For most humans, sleep would seem as natural as walking or breathing. After all, babies sleep an average of 16 hours a day. Unfortunately, as every parent knows, the hours they are awake, are the same hours mom and dad want to sleep.
Age ——————- Sleep Needs
Newborns ————– 15-18 hours
1-12 months ———– 14-15 hours
1-3 years ————– 12-14 hours
3-6 years ————– 11-13 hours
7-12 years ————- 10-11 hours
12-18 years ———— 8-10 hours
But our need for sleep decreases as we age. By adulthood,about 8 hours per night is recommended. Surprisingly this is about in the middle of the amount of sleep required for mammals.
Comparative average sleep periods for various mammals (in captivity) over 24 hours:
Pop culture is filled with ways to keep you grounded psychologically but Biological Psychologist Helena Riess, Ph. D. says that it’s just as important to be physically grounded.
“We’ve gotten away from nature,” Dr. Riess says, “and we don’t even realize the negative impact it has on our health.”
When she refers to the concept of “grounding”, Dr. Riess means actual physical contact with the ground and nature. The benefits can range from the psychological well -being of relaxing in a natural environment to the physical impact of clean air.
Additionally, studies have shown that gardening and contact with bacteria in the soil can have a beneficial impact on human health. Ask any gardener how they feel after a day in the dirt and you can’t help but see the positive impact.
Dr. Riess says she is a firm believer in grounding or “earthing” as a way to control stress and improve overall wellness. Contact with the ground can release negative ions that build up in the body and can counteract the impact of free radicals according to Dr. Riess. She points to Clinton Ober’s groundbreaking book on the subject as the basis for the movement.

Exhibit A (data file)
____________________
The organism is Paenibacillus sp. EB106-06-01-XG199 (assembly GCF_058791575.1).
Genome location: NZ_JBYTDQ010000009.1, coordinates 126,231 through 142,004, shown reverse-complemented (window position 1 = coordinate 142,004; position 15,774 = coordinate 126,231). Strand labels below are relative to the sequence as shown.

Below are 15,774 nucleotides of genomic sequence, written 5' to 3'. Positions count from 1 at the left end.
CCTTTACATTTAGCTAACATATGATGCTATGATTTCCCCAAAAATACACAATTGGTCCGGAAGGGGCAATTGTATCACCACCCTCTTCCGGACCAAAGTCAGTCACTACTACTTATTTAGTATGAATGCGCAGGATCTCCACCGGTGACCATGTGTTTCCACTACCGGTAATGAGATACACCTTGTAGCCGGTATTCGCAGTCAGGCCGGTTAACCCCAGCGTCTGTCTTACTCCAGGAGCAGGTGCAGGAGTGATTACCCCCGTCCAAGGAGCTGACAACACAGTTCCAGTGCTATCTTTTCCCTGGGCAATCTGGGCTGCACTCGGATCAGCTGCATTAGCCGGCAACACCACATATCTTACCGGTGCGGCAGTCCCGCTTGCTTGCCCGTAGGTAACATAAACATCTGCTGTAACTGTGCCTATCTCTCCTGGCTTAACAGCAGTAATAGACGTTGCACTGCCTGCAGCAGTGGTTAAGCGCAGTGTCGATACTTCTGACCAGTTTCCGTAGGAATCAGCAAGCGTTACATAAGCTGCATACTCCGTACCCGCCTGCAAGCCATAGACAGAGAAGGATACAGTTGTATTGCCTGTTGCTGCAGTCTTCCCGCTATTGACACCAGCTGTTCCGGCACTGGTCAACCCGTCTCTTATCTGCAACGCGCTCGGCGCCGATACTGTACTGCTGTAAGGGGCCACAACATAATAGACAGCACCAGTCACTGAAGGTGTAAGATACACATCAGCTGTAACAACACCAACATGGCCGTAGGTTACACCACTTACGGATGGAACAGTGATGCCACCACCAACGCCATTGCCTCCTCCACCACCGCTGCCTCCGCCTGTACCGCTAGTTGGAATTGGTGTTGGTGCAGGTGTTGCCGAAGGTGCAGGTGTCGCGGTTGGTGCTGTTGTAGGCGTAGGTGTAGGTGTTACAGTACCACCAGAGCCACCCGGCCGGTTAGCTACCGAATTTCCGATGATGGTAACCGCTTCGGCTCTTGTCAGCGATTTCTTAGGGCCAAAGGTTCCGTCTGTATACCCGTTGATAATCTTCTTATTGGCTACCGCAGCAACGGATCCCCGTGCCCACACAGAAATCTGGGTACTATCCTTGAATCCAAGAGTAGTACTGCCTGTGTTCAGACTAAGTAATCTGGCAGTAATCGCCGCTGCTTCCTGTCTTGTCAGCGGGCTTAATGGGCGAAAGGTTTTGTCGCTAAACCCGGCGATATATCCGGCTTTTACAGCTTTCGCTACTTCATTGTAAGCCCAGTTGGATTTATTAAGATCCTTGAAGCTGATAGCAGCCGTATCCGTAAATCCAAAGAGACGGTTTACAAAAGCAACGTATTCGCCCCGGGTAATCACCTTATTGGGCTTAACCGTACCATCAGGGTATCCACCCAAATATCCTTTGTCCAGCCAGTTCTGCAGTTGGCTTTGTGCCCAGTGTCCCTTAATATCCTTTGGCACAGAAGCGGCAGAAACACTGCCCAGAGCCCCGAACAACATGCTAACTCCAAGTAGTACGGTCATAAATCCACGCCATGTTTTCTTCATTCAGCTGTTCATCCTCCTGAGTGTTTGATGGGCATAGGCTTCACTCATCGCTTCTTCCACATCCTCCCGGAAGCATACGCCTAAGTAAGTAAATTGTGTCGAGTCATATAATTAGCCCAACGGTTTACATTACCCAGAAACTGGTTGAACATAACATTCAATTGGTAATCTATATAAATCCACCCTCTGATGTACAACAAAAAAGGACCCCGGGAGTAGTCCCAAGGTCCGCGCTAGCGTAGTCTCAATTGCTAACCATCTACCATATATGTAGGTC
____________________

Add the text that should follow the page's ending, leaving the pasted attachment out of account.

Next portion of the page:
She uses a variety techniques to help her and her clients keep in contact with the earth even when engaged in daily activities- such as sleep, work, and even walking.
“The impact on sleep and stress levels is significant,” she notes.
Dr. Helena Riess, of Wellness Management Consultants, says that while LEED, the leading standard for construction, may be a good starting point for energy efficient buildings, it does not mean the building is a healthy or a biologically safe living environment.
Dr. Riess, and others have long pointed out that LEED certification has a number of levels, all of which indicate how green a building might be. “But,” she said today, “That has nothing to do with health, and in some cases a green building can be more unhealthy than an older non-certified structure.”
Older buildings which may not have the insulation and containment of a green building, may use more energy, but in many cases the air flow, keeps the indoor air fresher and healthier than some green buildings.
This can be particularly important if the office building is furnished with materials that outgas VOC’s (Volatile Organic Compounds) which are trapped in the sealed building and can build up in the human body.
Dr. Riess noted that while the issue is important for the workplace, the cumulative impact of VOC’s on young children can be even more severe.
VOC’s are present in hundreds of products that consumers bring into their home every day. “We don’t give a second thought to what kind of carpet we use when we redecorate for the new baby, or what kind of adhesives were used for the new dresser set in a child’s bedroom, but they can all be sources of VOC’s which can impede or retard the development of young children.